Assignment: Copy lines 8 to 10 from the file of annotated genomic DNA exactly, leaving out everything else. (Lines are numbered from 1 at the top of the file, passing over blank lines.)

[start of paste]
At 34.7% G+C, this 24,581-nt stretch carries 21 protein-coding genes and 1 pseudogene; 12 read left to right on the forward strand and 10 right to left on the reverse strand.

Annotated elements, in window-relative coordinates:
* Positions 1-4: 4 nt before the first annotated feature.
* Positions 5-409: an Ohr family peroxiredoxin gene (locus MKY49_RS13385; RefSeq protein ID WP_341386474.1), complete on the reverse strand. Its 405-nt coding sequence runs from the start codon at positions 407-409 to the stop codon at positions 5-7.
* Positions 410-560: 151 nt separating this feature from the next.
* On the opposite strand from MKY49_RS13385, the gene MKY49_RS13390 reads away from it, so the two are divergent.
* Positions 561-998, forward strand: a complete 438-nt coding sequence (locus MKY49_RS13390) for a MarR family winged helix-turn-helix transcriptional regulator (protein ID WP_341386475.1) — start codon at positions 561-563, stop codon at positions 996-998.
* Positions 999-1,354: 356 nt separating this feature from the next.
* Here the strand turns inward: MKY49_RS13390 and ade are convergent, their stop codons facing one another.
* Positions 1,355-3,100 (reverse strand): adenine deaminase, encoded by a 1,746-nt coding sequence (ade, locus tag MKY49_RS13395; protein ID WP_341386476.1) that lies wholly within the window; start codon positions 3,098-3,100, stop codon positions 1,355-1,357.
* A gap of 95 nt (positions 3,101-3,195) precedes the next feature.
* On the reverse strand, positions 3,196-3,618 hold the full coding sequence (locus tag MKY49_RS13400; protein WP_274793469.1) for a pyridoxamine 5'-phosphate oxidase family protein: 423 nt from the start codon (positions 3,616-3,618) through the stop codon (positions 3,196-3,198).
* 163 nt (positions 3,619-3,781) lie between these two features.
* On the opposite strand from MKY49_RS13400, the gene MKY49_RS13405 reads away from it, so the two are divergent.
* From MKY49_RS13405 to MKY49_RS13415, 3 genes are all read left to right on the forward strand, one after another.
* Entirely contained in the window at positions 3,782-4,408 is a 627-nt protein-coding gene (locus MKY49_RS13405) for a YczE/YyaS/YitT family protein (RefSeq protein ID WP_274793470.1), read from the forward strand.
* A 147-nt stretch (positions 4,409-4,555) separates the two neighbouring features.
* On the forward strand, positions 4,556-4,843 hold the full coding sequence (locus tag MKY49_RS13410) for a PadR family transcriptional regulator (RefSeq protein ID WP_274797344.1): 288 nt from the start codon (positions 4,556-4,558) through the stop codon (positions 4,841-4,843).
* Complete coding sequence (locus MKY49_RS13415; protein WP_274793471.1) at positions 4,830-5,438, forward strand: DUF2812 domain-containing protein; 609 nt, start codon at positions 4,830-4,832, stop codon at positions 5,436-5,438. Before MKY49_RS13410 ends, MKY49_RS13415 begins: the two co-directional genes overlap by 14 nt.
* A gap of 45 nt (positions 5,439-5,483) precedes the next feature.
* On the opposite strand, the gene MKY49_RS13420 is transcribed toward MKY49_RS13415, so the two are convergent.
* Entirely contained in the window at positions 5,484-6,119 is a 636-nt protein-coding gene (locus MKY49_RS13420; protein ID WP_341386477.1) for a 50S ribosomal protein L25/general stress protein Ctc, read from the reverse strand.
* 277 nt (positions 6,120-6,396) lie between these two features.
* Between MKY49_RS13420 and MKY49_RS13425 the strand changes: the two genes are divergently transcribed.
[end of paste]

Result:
* Positions 999-1,354: 356 nt separating this feature from the next.
* Here the strand turns inward: MKY49_RS13390 and ade are convergent, their stop codons facing one another.
* Positions 1,355-3,100 (reverse strand): adenine deaminase, encoded by a 1,746-nt coding sequence (ade, locus tag MKY49_RS13395; protein ID WP_341386476.1) that lies wholly within the window; start codon positions 3,098-3,100, stop codon positions 1,355-1,357.